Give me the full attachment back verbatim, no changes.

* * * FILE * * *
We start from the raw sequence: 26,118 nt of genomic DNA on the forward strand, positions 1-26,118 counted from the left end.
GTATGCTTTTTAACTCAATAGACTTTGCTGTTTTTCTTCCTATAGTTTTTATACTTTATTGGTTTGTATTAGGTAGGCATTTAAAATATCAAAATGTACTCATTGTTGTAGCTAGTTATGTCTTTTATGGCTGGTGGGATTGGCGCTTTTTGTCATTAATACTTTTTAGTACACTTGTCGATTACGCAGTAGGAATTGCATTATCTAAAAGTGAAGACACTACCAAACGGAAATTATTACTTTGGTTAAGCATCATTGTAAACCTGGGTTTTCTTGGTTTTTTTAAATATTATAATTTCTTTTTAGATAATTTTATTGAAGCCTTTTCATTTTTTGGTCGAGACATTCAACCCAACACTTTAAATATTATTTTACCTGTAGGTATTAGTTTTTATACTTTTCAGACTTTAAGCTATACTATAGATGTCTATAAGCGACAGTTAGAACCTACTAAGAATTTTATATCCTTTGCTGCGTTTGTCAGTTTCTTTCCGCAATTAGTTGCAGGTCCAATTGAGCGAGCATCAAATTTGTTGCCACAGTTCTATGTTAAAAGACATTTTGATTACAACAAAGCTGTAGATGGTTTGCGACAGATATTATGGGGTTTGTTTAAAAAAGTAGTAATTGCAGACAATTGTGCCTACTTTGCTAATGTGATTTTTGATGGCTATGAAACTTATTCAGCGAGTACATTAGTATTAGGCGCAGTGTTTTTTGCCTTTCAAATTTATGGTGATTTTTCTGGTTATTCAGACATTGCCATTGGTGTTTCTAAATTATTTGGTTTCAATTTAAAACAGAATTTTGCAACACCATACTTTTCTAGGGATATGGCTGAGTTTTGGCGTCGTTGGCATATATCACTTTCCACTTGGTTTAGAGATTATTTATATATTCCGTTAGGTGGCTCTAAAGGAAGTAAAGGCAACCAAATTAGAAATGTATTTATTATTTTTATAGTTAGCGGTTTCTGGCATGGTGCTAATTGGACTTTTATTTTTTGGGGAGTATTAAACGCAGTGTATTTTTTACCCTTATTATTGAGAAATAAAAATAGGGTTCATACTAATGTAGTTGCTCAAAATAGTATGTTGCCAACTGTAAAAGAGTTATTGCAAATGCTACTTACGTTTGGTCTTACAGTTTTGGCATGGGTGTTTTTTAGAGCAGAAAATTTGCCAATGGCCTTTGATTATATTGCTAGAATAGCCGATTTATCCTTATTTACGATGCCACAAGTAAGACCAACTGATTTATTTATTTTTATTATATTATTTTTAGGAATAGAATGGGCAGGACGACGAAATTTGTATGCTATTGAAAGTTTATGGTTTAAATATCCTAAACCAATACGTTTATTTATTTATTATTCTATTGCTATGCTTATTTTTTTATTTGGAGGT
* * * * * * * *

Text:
We start from the raw sequence: 26,118 nt of genomic DNA on the forward strand, positions 1-26,118 counted from the left end.
GTATGCTTTTTAACTCAATAGACTTTGCTGTTTTTCTTCCTATAGTTTTTATACTTTATTGGTTTGTATTAGGTAGGCATTTAAAATATCAAAATGTACTCATTGTTGTAGCTAGTTATGTCTTTTATGGCTGGTGGGATTGGCGCTTTTTGTCATTAATACTTTTTAGTACACTTGTCGATTACGCAGTAGGAATTGCATTATCTAAAAGTGAAGACACTACCAAACGGAAATTATTACTTTGGTTAAGCATCATTGTAAACCTGGGTTTTCTTGGTTTTTTTAAATATTATAATTTCTTTTTAGATAATTTTATTGAAGCCTTTTCATTTTTTGGTCGAGACATTCAACCCAACACTTTAAATATTATTTTACCTGTAGGTATTAGTTTTTATACTTTTCAGACTTTAAGCTATACTATAGATGTCTATAAGCGACAGTTAGAACCTACTAAGAATTTTATATCCTTTGCTGCGTTTGTCAGTTTCTTTCCGCAATTAGTTGCAGGTCCAATTGAGCGAGCATCAAATTTGTTGCCACAGTTCTATGTTAAAAGACATTTTGATTACAACAAAGCTGTAGATGGTTTGCGACAGATATTATGGGGTTTGTTTAAAAAAGTAGTAATTGCAGACAATTGTGCCTACTTTGCTAATGTGATTTTTGATGGCTATGAAACTTATTCAGCGAGTACATTAGTATTAGGCGCAGTGTTTTTTGCCTTTCAAATTTATGGTGATTTTTCTGGTTATTCAGACATTGCCATTGGTGTTTCTAAATTATTTGGTTTCAATTTAAAACAGAATTTTGCAACACCATACTTTTCTAGGGATATGGCTGAGTTTTGGCGTCGTTGGCATATATCACTTTCCACTTGGTTTAGAGATTATTTATATATTCCGTTAGGTGGCTCTAAAGGAAGTAAAGGCAACCAAATTAGAAATGTATTTATTATTTTTATAGTTAGCGGTTTCTGGCATGGTGCTAATTGGACTTTTATTTTTTGGGGAGTATTAAACGCAGTGTATTTTTTACCCTTATTATTGAGAAATAAAAATAGGGTTCATACTAATGTAGTTGCTCAAAATAGTATGTTGCCAACTGTAAAAGAGTTATTGCAAATGCTACTTACGTTTGGTCTTACAGTTTTGGCATGGGTGTTTTTTAGAGCAGAAAATTTGCCAATGGCCTTTGATTATATTGCTAGAATAGCCGATTTATCCTTATTTACGATGCCACAAGTAAGACCAACTGATTTATTTATTTTTATTATATTATTTTTAGGAATAGAATGGGCAGGACGACGAAATTTGTATGCTATTGAAAGTTTATGGTTTAAATATCCTAAACCAATACGTTTATTTATTTATTATTCTATTGCTATGCTTATTTTTTTATTTGGAGGT